Who knew. More than ten years after Amazon revolutionized retailing and became a dot-com-boom-and-bust poster child, online bookstores are once again a hot topic. Part of the reason is that corporate book retailing is experiencing a particularly tumultuous period. As we discussed over the weekend, Borders is in dire straits and may be bought out by Barnes and Noble within months. (Meanwhile, Barnes and Noble isn't exactly hale - its stock price is down 32% in the last twelve months.)Borders, as we've noted, has been grasping at new strategies to keep it afloat. The latest is to ditch its long-standing relationship with Amazon to open its own online bookstore. Can Borders possibly gain ground on Amazon? I tend to agree with this sentiment: "'Amazon just dominates,' said Fred Crawford, managing director at turnaround consultant AlixPartners who has studied consumer attitudes toward major booksellers. 'Amazon is nearly unassailable.'"Amazon, meanwhile, is looking to reinvent book retailing once again with the Kindle. The Kindle has been both praised and reviled - guest contributor Buzz penned a worthwhile take on the initial mania that surrounded the reading device's release last year. A few months on, rhetoric from Amazon continues to suggest that the company sees the device as a game changer and positive reviews are trickling in. Perhaps more importantly, Kindles are back in stock after a long hiatus, and they are now sporting a slimmer price, slashed 10% to $359.What happens next? It would be foolish to predict, but don't be surprised if a few months from now we have one fewer big bookstore chain. And don't be surprised if, a few years from now, Amazon is still rolling out new mays to sell books.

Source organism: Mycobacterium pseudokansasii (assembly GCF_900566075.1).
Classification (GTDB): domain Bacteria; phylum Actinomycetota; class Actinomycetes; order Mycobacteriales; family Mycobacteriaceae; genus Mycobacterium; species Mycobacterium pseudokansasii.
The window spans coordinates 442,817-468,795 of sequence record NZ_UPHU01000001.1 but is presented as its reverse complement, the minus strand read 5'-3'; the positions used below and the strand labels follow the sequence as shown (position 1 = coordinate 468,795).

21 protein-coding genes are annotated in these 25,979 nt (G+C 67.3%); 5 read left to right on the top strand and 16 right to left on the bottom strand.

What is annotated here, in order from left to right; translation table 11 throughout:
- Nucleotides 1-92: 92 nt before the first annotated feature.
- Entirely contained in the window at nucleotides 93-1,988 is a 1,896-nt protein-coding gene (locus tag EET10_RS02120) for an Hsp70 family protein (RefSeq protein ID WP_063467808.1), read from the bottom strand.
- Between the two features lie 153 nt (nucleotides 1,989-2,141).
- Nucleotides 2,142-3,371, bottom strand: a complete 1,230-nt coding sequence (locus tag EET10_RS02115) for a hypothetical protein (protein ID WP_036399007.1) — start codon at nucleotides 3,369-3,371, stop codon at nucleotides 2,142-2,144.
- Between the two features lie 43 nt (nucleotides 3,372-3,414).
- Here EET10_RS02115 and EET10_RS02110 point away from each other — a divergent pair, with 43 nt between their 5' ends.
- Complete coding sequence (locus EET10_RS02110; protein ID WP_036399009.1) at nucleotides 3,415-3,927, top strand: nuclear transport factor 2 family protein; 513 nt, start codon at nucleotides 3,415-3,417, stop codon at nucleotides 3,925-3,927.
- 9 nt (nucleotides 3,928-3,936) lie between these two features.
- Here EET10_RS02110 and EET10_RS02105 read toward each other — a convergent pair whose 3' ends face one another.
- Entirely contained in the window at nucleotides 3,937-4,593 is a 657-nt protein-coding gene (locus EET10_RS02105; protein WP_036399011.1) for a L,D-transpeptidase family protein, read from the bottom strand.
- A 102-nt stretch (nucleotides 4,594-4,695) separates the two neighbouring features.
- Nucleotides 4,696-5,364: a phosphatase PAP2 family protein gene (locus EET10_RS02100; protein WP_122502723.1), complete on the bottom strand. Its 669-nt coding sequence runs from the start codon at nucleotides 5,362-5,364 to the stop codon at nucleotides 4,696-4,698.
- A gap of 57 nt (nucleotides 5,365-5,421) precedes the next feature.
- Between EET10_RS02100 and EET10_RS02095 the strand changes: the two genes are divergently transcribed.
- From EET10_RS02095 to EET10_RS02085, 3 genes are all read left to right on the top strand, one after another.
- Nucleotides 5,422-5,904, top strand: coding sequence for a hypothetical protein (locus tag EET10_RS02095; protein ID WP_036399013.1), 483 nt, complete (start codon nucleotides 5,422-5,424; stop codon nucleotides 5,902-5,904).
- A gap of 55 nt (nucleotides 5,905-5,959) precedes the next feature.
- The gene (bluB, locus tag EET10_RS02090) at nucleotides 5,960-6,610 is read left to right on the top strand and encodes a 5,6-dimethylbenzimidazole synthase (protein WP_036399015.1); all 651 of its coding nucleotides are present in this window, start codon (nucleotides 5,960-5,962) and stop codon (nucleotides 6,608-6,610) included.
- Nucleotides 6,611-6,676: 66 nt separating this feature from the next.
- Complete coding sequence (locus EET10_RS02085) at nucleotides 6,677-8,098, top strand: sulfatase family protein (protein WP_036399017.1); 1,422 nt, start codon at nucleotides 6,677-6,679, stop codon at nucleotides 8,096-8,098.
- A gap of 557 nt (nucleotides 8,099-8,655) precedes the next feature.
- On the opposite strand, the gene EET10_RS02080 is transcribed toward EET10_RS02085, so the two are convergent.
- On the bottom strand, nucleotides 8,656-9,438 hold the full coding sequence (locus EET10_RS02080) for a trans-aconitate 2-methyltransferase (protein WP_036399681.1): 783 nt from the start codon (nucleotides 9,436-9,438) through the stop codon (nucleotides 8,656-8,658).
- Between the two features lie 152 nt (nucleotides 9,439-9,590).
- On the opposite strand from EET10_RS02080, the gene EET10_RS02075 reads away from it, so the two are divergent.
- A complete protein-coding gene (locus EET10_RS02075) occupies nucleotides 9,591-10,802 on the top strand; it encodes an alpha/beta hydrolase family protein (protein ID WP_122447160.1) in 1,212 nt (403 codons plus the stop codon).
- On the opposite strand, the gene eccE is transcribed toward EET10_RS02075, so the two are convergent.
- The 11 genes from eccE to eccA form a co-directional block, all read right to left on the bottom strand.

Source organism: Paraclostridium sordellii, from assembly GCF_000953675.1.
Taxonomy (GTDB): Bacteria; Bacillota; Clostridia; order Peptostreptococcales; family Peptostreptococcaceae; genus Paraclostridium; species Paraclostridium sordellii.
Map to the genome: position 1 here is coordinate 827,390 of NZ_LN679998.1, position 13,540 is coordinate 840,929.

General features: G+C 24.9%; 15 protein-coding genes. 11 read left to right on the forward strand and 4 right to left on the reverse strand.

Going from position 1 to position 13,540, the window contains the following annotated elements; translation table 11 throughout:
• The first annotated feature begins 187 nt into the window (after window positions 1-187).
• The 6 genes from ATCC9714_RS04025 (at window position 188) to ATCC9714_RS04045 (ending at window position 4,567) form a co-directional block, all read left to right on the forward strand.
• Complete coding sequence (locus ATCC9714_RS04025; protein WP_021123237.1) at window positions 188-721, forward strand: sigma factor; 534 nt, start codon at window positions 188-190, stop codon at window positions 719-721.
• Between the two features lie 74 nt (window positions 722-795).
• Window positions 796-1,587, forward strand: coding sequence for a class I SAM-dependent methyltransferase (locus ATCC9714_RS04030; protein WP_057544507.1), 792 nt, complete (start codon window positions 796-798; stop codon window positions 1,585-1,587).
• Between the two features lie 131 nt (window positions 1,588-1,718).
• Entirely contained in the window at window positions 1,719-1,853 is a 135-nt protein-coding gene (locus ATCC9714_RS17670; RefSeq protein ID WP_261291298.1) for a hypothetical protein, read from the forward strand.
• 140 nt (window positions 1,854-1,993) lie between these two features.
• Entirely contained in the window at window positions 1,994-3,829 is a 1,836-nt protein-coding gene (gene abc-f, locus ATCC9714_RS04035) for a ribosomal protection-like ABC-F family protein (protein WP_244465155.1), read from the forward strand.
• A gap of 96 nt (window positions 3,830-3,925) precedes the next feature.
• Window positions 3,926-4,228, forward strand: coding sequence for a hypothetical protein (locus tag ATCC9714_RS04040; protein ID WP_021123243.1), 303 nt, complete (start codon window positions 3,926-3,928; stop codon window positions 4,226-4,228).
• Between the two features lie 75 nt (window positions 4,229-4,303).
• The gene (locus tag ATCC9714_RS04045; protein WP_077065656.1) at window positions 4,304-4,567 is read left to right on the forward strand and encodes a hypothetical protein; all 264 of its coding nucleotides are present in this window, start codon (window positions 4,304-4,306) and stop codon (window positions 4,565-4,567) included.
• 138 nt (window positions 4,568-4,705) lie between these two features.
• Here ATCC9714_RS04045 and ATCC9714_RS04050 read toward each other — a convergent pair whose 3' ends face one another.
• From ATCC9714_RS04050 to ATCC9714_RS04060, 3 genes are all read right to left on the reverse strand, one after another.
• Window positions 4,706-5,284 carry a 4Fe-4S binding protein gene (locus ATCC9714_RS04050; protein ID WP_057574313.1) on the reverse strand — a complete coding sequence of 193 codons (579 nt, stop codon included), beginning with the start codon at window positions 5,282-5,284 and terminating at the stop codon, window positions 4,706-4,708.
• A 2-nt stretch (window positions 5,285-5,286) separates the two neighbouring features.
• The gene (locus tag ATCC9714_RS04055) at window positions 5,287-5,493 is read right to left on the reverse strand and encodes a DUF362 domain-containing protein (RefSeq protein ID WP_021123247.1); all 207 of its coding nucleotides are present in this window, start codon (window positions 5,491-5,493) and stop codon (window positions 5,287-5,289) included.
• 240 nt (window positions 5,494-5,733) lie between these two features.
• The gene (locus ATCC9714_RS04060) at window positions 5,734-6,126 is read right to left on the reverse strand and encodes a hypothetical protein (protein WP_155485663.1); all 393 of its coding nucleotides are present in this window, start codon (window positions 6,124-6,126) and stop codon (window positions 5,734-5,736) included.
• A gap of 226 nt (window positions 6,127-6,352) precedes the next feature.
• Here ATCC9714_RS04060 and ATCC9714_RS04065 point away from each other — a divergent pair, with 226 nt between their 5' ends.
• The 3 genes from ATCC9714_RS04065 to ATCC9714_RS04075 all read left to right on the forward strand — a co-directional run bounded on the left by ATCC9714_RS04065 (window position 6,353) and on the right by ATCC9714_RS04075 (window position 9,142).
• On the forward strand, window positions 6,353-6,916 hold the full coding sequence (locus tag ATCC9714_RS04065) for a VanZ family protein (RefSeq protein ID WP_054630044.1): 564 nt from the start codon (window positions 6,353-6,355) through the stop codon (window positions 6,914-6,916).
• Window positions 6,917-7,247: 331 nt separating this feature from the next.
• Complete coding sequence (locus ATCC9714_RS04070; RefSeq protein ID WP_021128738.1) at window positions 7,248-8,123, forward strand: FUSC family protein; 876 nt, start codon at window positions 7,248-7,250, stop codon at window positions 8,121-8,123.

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Does a reader who lists all the books he reads on the internet still care about privacy? Should an ebook be an app on its own or one of many books available through an ebookstore? Do readers also want to be writers? And what, if anything, is the publisher’s role in all of this? These and many more questions were the subject of discussion at the second annual Books in Browsers conference at the Internet Archive in San Francisco. Sponsored by O’Reilly Media and planned by the IA’s Peter Brantley, the event brought together publishing and technology professionals from around the world (presenters flew from as far as Japan, Singapore, and Australia to speak) to discuss the consequences and opportunities of books becoming digital. The talks ranged from the highly conceptual to the very specific. Some presenters discussed the history of publishing stretching back before the industrial revolution while others more or less demonstrated their software. This kind of dual-personality is a product of the confusing landscape those of us in the book business face today. Nowhere was this more evident than when the IA’s founder Brewster Kahle gathered those of us in attendance together to take a group photo. Wanting to take a sort of general census of attendees, he asked anyone who considered himself or herself a publisher to raise his or her hand. When someone asked for clarification of what a publisher was, he more or less said “anyone who facilitates production and distribution of the written word.” As an employee of Goodreads, I felt compelled to raise my hand. Then he asked those of us who were authors to raise our hands. As a blogger, both here and elsewhere, I felt I should raise my hand again. I also claimed the title of bookseller, as Goodreads does sell ebooks. If I’d wanted to, I might even have been able to claim I was a librarian, but I didn’t. Lastly, every one of us was, of course, a reader. Nevertheless, clearly the old lines of demarcation in the publishing industry don’t really apply anymore. If there was an overarching theme to the conference it was “social reading,” so much so that several presenters, including Goodreads founder Otis Chandler, who was there to announce the Goodreads Social Reading API, apologized for discussing the topic yet again. Michael Tamblyn from Kobo books proudly announced that his speech was free of any and all things social. “Hell is other readers,” one of his slides proclaimed. But sharing the reading experience was clearly on many people’s minds. In presentation after presentation, speakers discussed their vision for what a social reading experience – and in some cases, a social writing experience – might be. In Thursday’s dazzling keynote address, Brian O’Leary of Magellan Media Partners urged publishers to move beyond the “container model of publishing” and to look instead to create context first: [B]ook, magazine and newspaper publishing is unduly governed by the physical containers we have used for centuries to transmit information. Those containers define content in two dimensions, necessarily ignoring that which cannot or does not fit. Worse, the process of filling the container strips out context – the critical admixture of tagged content, research, footnoted links, sources, audio and video background, even good old title-level metadata – that is a luxury in the physical world, but a critical asset in digital ones. In our evolving, networked world – the world of “books in browsers” – we are no longer selling content, or at least not content alone. We compete on context. But moving from containers to something infinitely less contained creates problems, as well. Nicole Ozer of the Northern California ACLU spoke eloquently on the dangers of gathering data on what people read. “If you build it, someone will come calling, asking for information.” Other speakers, though, argued that many readers will trade some amount of privacy in exchange for more features and greater possibilities. If a website helps you find the next book you want to read, perhaps giving it your reading history or some portion thereof is a price worth paying. Day two of the conference kicked off with back-to-back talks from two publishing iconoclasts – Bob Stein from the Institute for the Future of the Book and Richard Nash, former editor of Soft Skull Press and founder of the publishing start up Cursor. Stein presented a call to create a Taxonomy of Social Reading. Stein aims to provide a framework to discuss all the various ways in which we do read socially in the hopes that the publishers might band together to create an open platform for sharing notations and comments across all texts. It’s only through seizing the social reading moment, so to speak, that the publishers can hope to wrestle some measure of control back from the tech companies that have come to dominate their industry. Stein’s taxonomy is well worth examining in depth, and at the risk of simplifying a complex idea, I will summarize it here. He breaks social reading into four main categories: category one: in-person informal discussion of a book; category two: discussion of a book online; category three: formal discussion of a book in a classroom or book club; and category four: online, synchronous discussion of a book in the margins of the book itself (A few examples of this are the Commentpress platform in which Stein’s piece appears and the website BookGlutton). This concept – of group annotation and community reading – was arguably the most controversial idea of the conference. Does the average reader even want to mark up a text, much less share their annotations with others? Would this idea apply equally to fiction and non-fiction? Or would people prefer to keep the actual reading experience private, to remain immersed in a narrative rather than constantly checking the margins of the text? Richard Nash followed Stein’s presentation with a thought-provoking talk about the ways in which authors are also readers and, perhaps more importantly, vise versa. His new venture Cursor aims to cultivate a community of writer-readers. Whether he is successful or not will not hinge on whether many readers also fancy themselves writers -- that much seems self-evident -- but instead on exactly what people are willing to pay to be a part of a community of like-minded folks. Both Stein and Nash argued that the way most of us read now – alone with the text – has only been the way we read for the past two hundred or so years, a product of the industrial revolution. Prior to that, reading was something done in a small group, typically the family, and discussion was a natural and essential component of it. Whether that desire – to experience a text as a part of a group – has been thwarted by the past couple hundred years and consequently liberated by the connectivity of the net is at the very heart of the matter. Fittingly, the debate about the issue spilled out from the conference itself and onto the Read 2.0 email list, which discusses issues pertinent to the future of the book business. Skeptics argued that shared marginalia was innovation for innovation’s sake, or that it might be applicable to academic environments and certain kinds of book clubs, but that it had little future as a commercially viable project for commercial publishers. While it’s easy to see why many are skeptical, one can’t help but wonder how many people knew ten years ago that they wanted to write a blog? How many could have explained their desire to connect with other readers on sites like Goodreads? And yet there are millions of bloggers and Goodreads has four million members and counting. The text has been an isolated thing for so many years and decades that it’s difficult to imagine it as something different, as one part of a community and a conversation, rather than a thing unto itself. We want to interact with some texts, it seems, but whether we want that to extend to our long-form narratives remains somewhat in doubt. Another thing very much in doubt is the publisher’s role in this changing world. It is telling that at a conference so focused on the future of reading, there was only a single representative of any of the six major publishers in attendance. The leadership, it seems, comes not from New York, but from the startups and thinkers on the fringes of the industry proper. People like Eli James, whose website Novelr has been covering the world of online fiction for some time, and Matthew Bernius from RIT, who closed the conference with the presentation of a canon of publishing, continue to lead a vanguard that increasingly has less and less to do with what’s happening in Manhattan. Leaving the conference, I couldn’t help but be excited for the future. Simply being at the Internet Archive – one of the few places on earth actually digitizing books – was an exhilarating experience. On the second day of the conference, the attendees all banded together to form a "box brigade" to help the Internet Archive move a few dozen boxes from the first floor of their building to the second. The boxes contained hard drives capable of storing 2.8 petabytes of data, or 2 billion books. This is an incredible time to be a reader, even if it’s a terrifying time for traditional publishing. I will admit to getting chills thinking about what the 2020 meeting of Books in Browsers will be like. The only things I’m comfortable predicting that far in the future are that people will be writing long-form narratives, people will be reading them, and they will be dying to talk about it.